• Persistence – MR anchors virtual objects to fixed spots so they persist as you move, unlike AR overlays that vanish when not in view.
  • Spatial understanding – MR maps full 3D environments for realistic interaction, while AR estimates basic surfaces for overlay placement.
  • Position tracking – MR precisely tracks user location and perspective for accurate rendering, while AR has basic view estimation.
  • Displays – MR uses enclosed, opaque displays that block out reality, unlike AR through clear smartphone cameras and headsets.

Understanding these core differences helps highlight the unique capabilities and use cases of both technologies. While AR enhances reality, MR blends and replaces it.

Even big tech companies are leveraging both for different goals. For example, Apple and Google use AR in smartphone apps for entertainment and information. But Microsoft’s HoloLens pursues MR for next-level immersive experiences and commercial use applications.

As these technologies advance, the line between mixed reality vs augmented reality may blur. But for now, MR leads the way for fully interactive digital/physical environments while AR overlays helpful visuals onto still clear views of reality.

The Future is a Mixed Reality

While AR and MR offer distinct experiences today, we may eventually see a convergence of these technologies into a seamless blended reality.

Many envision a future “mirrorworld” where our physical environments are duplicated in digital form, merging simulated overlays with real infrastructure and architecture. An exact virtual copy of our world could be accessible through any device.

This hybrid mirrored realm would combine elements of augmented reality, mixed reality, and extended reality. Sensors spread across buildings and cities would digitally map every inch of the physical landscape. Powerful networks and AI algorithms would track real-time changes.

People could then tap into this virtual layer with smartglasses or other devices. Digitally-rendered people, objects, and information would overlay onto the real-time view. Motion sensors would precisely track the user’s position and perspective as they move around, seamlessly integrating simulations.

In this model, reality is persistently augmented with interactive virtual objects anchored in spatial positions. The lines between tangible and digital would blur into one converged world.

Cutting-Edge Mixed Reality Applications

Mixed reality is still early in development but shows tremendous potential across industries. Here are some cutting-edge MR use cases and applications.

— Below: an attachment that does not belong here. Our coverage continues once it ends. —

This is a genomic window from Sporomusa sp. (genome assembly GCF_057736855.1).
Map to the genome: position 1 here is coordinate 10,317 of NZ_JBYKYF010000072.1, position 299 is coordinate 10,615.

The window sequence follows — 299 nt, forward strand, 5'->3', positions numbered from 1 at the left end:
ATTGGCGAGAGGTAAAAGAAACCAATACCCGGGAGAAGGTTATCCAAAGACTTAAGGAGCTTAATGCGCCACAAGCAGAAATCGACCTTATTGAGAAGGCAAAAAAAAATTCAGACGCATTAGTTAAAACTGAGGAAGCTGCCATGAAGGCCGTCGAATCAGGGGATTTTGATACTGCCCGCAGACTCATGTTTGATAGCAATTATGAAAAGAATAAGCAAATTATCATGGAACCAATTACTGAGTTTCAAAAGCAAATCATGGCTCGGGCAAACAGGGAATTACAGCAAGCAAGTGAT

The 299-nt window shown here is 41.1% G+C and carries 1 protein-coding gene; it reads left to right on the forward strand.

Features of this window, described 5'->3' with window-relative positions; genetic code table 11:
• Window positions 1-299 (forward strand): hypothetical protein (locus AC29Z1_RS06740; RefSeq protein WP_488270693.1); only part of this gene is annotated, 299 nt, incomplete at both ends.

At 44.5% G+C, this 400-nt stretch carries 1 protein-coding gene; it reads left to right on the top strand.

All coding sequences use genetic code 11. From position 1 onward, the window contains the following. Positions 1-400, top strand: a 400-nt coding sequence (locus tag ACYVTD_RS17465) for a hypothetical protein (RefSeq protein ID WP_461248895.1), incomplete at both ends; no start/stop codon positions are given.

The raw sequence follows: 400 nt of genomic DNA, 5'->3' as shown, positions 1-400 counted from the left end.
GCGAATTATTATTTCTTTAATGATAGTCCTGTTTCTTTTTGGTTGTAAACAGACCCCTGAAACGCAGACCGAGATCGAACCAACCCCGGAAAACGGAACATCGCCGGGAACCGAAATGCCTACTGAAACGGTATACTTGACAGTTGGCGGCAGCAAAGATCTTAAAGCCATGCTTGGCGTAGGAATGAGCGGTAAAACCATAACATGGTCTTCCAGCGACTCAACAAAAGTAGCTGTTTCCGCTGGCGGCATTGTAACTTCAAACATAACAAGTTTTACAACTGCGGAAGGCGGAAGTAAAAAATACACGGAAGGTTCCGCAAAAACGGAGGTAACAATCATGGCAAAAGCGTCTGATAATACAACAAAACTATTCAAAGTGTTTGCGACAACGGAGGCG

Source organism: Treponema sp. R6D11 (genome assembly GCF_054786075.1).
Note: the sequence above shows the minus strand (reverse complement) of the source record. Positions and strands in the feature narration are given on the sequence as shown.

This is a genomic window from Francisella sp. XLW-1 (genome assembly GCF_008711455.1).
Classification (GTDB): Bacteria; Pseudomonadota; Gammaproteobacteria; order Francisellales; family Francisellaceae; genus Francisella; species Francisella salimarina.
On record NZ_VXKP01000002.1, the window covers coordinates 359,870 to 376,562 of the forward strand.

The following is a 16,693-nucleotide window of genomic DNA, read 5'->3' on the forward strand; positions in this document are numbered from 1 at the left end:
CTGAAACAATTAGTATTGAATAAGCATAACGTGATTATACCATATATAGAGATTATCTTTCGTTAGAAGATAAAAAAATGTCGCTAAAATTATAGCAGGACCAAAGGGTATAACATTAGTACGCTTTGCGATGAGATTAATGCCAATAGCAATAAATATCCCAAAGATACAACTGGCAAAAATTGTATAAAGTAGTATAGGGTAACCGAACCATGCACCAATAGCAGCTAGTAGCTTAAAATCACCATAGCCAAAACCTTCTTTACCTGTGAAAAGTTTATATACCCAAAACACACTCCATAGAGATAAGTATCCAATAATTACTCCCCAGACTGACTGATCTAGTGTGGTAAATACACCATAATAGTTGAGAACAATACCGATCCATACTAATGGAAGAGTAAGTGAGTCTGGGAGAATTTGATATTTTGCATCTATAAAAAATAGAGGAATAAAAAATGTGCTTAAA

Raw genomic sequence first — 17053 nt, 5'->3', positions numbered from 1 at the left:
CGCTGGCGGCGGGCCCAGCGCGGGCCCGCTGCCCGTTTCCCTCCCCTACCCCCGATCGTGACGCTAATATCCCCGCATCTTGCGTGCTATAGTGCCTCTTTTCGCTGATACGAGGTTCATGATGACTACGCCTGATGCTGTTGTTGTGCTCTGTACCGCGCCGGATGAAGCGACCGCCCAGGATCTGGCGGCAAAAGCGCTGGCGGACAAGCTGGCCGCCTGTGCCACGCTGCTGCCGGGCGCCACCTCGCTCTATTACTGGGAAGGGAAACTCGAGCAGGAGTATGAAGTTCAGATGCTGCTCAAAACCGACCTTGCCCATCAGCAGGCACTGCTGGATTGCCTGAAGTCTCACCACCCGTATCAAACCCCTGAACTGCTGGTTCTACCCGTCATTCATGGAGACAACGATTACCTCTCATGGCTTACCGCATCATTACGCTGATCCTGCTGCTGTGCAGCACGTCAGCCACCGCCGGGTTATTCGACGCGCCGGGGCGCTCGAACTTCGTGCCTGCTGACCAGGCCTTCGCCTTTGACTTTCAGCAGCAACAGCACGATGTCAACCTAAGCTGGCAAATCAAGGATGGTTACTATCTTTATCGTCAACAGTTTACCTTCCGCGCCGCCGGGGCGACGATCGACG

• MR can take interactive gaming to new levels with holodeck-like simulated worlds blended with physical props and spaces. Players could have epic battles, magical powers, and fantastic abilities overlaid onto real settings and objects for an extra layer of immersion.


  • Doctors could access digital body scans, vital data, and procedural instructions during complex surgeries and other interventions, guiding them through a blended viewing experience.

Engineering and Design

  • Architects, engineers, and creators could visualize and manipulate 3D models blended into the physical environment for an enhanced design workflow.

Training and Simulation

  • MR allows trainees to practice technical skills and high-risk scenarios overlaid onto real equipment and environments for safe yet ultra-immersive training.


  • Users could meet with remote colleagues, clients and friends through ultra-realistic virtual avatars and environments blended into their actual room and surroundings.

As the technology improves, MR applications will expand across entertainment, design, medicine, communications, and more. The possibilities are mind-blowing!.


Mixed reality and augmented reality are two emerging technologies that are transforming the way we interact with the digital world. While AR enhances reality, MR blends and replaces it. Understanding the differences between these two technologies helps highlight their unique capabilities and use cases. As these technologies advance, we may eventually see a convergence of these technologies into a seamless blended reality. The future of mixed reality is exciting, and the possibilities for its use across industries are endless.